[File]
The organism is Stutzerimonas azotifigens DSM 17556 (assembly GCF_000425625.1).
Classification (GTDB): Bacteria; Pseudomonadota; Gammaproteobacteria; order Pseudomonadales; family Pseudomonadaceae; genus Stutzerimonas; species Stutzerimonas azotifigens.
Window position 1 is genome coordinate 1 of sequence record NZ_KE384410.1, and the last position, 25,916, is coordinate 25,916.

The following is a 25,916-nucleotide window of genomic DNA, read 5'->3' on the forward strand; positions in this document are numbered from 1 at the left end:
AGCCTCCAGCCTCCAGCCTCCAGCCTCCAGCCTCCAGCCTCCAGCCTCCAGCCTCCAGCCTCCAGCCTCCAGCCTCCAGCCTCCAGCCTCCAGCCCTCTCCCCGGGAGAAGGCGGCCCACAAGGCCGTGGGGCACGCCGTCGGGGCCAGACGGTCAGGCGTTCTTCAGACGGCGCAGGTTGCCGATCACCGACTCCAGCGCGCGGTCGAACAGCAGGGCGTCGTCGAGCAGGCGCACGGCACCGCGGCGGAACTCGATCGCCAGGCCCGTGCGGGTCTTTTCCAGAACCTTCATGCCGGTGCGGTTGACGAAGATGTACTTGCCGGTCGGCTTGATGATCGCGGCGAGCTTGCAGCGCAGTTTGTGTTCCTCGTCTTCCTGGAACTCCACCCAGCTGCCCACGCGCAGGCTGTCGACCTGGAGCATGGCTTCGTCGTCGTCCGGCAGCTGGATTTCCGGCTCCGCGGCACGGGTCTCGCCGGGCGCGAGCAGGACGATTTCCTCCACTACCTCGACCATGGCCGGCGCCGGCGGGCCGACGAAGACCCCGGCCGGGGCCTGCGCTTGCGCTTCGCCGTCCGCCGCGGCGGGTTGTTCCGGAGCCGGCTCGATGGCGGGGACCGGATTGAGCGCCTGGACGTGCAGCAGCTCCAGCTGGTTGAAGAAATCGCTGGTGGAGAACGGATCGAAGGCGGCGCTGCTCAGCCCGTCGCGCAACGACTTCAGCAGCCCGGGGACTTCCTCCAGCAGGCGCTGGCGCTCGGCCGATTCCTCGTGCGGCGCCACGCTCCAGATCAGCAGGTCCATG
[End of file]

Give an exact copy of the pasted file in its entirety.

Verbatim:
The organism is Stutzerimonas azotifigens DSM 17556 (assembly GCF_000425625.1).
Classification (GTDB): Bacteria; Pseudomonadota; Gammaproteobacteria; order Pseudomonadales; family Pseudomonadaceae; genus Stutzerimonas; species Stutzerimonas azotifigens.
Window position 1 is genome coordinate 1 of sequence record NZ_KE384410.1, and the last position, 25,916, is coordinate 25,916.

The following is a 25,916-nucleotide window of genomic DNA, read 5'->3' on the forward strand; positions in this document are numbered from 1 at the left end:
AGCCTCCAGCCTCCAGCCTCCAGCCTCCAGCCTCCAGCCTCCAGCCTCCAGCCTCCAGCCTCCAGCCTCCAGCCTCCAGCCTCCAGCCTCCAGCCCTCTCCCCGGGAGAAGGCGGCCCACAAGGCCGTGGGGCACGCCGTCGGGGCCAGACGGTCAGGCGTTCTTCAGACGGCGCAGGTTGCCGATCACCGACTCCAGCGCGCGGTCGAACAGCAGGGCGTCGTCGAGCAGGCGCACGGCACCGCGGCGGAACTCGATCGCCAGGCCCGTGCGGGTCTTTTCCAGAACCTTCATGCCGGTGCGGTTGACGAAGATGTACTTGCCGGTCGGCTTGATGATCGCGGCGAGCTTGCAGCGCAGTTTGTGTTCCTCGTCTTCCTGGAACTCCACCCAGCTGCCCACGCGCAGGCTGTCGACCTGGAGCATGGCTTCGTCGTCGTCCGGCAGCTGGATTTCCGGCTCCGCGGCACGGGTCTCGCCGGGCGCGAGCAGGACGATTTCCTCCACTACCTCGACCATGGCCGGCGCCGGCGGGCCGACGAAGACCCCGGCCGGGGCCTGCGCTTGCGCTTCGCCGTCCGCCGCGGCGGGTTGTTCCGGAGCCGGCTCGATGGCGGGGACCGGATTGAGCGCCTGGACGTGCAGCAGCTCCAGCTGGTTGAAGAAATCGCTGGTGGAGAACGGATCGAAGGCGGCGCTGCTCAGCCCGTCGCGCAACGACTTCAGCAGCCCGGGGACTTCCTCCAGCAGGCGCTGGCGCTCGGCCGATTCCTCGTGCGGCGCCACGCTCCAGATCAGCAGGTCCATG